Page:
Wednesday, October 13, 2010

STRANGLEHOLD by Ed Gorman

Dev Conrad—the cynical yet hopeful political consultant from Ed Gorman’s 2008 novel Sleeping Dogs—returns in Gorman’s latest novel Stranglehold. Conrad is a Chicago-based political consultant who has one serious flaw; he has a conscience. He plays to win, but he has an antiquated sense of fairness. A trait that isn’t in high demand in American politics.

Susan Cooper is an ideal candidate—she is attractive, intelligent, well spoken and personable—but as the election nears she becomes erratic and secretive. Dev Conrad is called in as a trouble-shooter to find out the problem and put a leash on the candidate. It’s not a quick fix however—Cooper is unmoved in her strange behavior and the clues Conrad finds lead him both to and away from his target.

Stranglehold is everything a mystery should be: dark, witty, plot driven, but populated by characters that matter, and it is never generic. Gorman takes a standard plot—murder, blackmail, lust—and breaths new life into it with twists that surprise the reader and invigorate the story. It is a murder mystery, but its cock-eyed slant tracks the story into unexpected territory.

The opening line reads: “All roads lead to motels.” A standard theme in detective fiction—the seedy motel where unspeakable madness occurs—but Gorman uses it as a kind of foil. Not a trick by any standard, but he turns the trope against itself as well as the reader.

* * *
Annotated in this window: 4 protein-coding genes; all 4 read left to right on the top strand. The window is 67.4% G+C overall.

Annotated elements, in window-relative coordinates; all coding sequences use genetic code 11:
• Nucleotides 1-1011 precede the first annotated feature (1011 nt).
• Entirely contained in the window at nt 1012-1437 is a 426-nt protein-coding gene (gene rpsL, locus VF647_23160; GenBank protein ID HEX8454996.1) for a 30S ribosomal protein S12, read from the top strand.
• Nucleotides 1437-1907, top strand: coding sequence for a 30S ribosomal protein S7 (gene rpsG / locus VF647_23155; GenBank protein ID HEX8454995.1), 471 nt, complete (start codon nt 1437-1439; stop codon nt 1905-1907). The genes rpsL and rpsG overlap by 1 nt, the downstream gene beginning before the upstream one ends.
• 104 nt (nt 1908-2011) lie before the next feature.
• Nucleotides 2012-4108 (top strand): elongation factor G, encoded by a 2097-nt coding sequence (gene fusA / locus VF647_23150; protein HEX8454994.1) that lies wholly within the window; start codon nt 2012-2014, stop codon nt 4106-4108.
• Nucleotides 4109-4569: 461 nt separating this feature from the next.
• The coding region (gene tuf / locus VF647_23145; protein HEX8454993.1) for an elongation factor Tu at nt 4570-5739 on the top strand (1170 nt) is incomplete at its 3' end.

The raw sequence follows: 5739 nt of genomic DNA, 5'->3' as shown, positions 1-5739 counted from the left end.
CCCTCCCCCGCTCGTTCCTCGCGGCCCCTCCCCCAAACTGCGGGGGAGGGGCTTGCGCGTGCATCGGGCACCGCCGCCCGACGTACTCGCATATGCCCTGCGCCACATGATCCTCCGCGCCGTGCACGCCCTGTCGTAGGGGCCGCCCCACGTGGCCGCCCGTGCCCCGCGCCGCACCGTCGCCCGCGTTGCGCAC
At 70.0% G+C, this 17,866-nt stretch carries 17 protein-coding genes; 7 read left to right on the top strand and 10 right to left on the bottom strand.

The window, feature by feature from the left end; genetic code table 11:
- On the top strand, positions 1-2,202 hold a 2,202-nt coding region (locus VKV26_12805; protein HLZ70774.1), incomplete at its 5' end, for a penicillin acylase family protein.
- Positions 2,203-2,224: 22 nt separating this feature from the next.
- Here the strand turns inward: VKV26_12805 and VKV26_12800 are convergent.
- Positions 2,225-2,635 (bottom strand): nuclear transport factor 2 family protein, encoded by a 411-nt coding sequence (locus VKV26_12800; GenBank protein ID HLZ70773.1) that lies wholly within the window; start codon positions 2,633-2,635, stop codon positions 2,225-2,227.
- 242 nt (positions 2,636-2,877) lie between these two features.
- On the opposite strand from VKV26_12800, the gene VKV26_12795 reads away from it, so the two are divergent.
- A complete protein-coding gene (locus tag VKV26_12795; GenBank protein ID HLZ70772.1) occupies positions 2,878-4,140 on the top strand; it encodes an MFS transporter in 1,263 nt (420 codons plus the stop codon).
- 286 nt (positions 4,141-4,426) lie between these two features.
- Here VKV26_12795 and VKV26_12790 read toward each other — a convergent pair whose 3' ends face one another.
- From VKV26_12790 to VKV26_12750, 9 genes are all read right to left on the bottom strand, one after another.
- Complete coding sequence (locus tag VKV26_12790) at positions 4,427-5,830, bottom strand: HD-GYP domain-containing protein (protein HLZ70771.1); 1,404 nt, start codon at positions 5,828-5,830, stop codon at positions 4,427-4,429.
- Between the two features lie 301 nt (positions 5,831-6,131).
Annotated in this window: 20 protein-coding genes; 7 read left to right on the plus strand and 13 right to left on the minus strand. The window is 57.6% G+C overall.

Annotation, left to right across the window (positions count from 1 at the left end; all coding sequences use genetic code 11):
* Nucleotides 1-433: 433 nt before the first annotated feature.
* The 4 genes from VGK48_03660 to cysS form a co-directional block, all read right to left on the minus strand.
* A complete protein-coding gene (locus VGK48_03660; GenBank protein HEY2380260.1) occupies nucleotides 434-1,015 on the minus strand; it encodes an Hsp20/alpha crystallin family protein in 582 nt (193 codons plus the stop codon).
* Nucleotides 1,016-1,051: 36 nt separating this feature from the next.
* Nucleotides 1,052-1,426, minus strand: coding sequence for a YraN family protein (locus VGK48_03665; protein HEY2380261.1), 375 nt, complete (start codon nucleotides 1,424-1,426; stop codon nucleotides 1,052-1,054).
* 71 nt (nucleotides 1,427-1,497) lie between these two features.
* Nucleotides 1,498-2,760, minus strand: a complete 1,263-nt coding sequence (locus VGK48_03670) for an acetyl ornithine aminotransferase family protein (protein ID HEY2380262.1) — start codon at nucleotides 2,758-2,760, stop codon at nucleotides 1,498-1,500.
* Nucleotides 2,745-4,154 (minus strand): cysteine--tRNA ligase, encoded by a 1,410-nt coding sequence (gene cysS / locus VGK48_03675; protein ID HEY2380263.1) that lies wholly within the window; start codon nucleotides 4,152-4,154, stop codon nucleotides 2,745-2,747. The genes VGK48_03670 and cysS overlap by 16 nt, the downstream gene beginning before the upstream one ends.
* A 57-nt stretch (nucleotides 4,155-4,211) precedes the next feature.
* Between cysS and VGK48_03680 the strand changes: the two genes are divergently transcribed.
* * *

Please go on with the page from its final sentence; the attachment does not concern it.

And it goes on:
Ed Gorman is the most reliable writer of suspense currently working. His plots—see above—are always clever and tight, his prose is smooth and hard at once, his narrative his steady and his dialogue is crystal. But his real power is with the people that populate his stories. His work has a dark cynicism about it, but that cynicism is rarely projected onto his characters. There is hope in the behavior of his characters—they tend to be kind, solid, melancholy and very real (flawed). The hero is as flawed as the antagonist, but it is the flaws, and how the character manages them, that generate compassion and interest from the reader.

Stranglehold is different from the first Dev Conrad novel: Sleeping Dogs. It is darker. There is less humor, although there is plenty if you enjoy your humor dry and subtle. The differences between the two novels is interesting only on an intellectual level because both are entertaining. The bottom line is, Stranglehold is the real deal. It is another example of just how good Ed Gorman is at his craft. It is also a reminder of the injustice that his name isn’t on the same lists as Stephen King, Dean Koontz and the rest of the high quality bestsellers.

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